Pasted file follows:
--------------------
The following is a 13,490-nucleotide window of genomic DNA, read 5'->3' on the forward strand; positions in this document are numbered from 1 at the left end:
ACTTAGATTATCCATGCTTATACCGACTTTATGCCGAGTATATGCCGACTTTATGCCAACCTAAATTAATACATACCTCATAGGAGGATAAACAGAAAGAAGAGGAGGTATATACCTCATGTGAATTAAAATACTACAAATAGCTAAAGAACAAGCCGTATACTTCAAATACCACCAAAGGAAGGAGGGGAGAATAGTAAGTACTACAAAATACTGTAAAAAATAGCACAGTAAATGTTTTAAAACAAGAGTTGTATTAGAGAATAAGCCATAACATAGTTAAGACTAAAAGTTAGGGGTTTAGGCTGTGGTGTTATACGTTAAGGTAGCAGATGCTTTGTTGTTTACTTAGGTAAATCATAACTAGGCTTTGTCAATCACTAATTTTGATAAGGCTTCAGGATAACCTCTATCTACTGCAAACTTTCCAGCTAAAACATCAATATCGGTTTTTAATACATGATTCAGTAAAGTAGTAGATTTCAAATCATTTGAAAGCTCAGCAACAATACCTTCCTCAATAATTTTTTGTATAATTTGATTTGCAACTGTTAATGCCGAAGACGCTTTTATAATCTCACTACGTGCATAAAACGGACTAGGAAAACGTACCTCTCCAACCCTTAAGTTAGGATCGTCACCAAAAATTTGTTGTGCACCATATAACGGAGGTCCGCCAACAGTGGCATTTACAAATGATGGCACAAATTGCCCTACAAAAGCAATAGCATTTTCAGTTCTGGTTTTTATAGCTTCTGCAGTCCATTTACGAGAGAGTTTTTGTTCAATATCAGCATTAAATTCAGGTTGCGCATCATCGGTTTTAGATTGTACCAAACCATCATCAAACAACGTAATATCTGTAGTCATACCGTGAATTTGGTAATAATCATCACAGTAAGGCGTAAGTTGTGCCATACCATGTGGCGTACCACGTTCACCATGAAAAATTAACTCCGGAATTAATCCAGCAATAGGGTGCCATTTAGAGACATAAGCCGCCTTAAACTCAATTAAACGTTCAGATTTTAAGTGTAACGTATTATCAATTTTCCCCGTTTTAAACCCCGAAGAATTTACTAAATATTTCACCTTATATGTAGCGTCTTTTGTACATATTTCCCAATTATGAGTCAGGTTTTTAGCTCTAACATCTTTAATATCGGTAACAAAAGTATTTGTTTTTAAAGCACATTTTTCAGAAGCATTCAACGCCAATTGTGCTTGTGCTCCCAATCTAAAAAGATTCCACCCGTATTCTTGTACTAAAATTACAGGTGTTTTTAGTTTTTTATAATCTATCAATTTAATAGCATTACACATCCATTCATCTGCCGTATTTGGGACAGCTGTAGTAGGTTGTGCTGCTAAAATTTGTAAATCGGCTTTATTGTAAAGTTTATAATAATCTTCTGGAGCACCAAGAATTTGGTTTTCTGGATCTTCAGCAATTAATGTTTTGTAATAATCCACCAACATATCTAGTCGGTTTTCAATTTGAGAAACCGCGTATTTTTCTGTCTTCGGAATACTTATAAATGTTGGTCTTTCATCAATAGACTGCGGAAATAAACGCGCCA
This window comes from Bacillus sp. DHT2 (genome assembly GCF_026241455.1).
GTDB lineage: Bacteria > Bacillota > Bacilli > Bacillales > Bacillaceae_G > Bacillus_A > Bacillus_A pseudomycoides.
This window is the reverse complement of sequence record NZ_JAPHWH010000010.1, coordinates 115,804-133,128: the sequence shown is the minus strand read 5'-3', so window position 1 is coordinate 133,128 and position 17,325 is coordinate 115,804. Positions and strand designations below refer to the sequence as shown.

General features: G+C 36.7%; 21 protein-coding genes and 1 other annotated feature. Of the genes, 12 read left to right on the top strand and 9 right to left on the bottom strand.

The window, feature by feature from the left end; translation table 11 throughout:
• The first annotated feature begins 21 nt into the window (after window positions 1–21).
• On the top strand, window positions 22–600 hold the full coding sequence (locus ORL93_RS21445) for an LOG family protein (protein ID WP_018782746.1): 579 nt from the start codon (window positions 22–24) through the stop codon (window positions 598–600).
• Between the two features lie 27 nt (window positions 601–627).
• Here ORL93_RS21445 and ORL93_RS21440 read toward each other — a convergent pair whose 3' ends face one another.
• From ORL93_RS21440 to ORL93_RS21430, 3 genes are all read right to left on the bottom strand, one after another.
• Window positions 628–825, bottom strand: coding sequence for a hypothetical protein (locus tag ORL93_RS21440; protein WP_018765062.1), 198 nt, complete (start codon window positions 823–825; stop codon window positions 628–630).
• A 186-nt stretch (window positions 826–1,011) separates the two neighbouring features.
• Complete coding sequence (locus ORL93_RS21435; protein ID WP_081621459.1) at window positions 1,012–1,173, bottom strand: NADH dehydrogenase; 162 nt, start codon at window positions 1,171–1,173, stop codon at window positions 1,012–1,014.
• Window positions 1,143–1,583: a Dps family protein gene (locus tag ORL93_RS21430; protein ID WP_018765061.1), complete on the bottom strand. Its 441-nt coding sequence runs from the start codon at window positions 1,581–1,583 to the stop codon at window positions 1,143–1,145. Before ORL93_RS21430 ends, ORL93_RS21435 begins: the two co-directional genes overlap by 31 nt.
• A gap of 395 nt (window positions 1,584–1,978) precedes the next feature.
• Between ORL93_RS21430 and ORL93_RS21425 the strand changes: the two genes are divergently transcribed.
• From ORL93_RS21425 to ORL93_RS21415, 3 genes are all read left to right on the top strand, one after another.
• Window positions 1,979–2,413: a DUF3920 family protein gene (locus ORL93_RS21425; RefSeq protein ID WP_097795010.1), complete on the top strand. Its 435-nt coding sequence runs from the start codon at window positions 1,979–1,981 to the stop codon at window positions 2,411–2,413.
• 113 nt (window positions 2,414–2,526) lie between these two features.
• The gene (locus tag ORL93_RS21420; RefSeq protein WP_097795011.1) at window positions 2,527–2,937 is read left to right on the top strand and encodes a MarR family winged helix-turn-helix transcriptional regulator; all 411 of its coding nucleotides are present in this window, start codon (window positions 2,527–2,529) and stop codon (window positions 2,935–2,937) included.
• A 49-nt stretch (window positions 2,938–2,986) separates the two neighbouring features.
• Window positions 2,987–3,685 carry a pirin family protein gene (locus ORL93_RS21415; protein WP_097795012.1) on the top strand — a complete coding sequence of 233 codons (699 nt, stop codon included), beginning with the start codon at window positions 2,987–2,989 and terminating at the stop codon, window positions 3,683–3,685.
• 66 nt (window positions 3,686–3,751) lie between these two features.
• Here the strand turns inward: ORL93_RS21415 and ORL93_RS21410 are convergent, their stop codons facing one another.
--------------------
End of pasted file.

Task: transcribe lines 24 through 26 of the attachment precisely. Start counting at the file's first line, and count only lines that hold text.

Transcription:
• Window positions 2,987–3,685 carry a pirin family protein gene (locus ORL93_RS21415; protein WP_097795012.1) on the top strand — a complete coding sequence of 233 codons (699 nt, stop codon included), beginning with the start codon at window positions 2,987–2,989 and terminating at the stop codon, window positions 3,683–3,685.
• 66 nt (window positions 3,686–3,751) lie between these two features.
• Here the strand turns inward: ORL93_RS21415 and ORL93_RS21410 are convergent, their stop codons facing one another.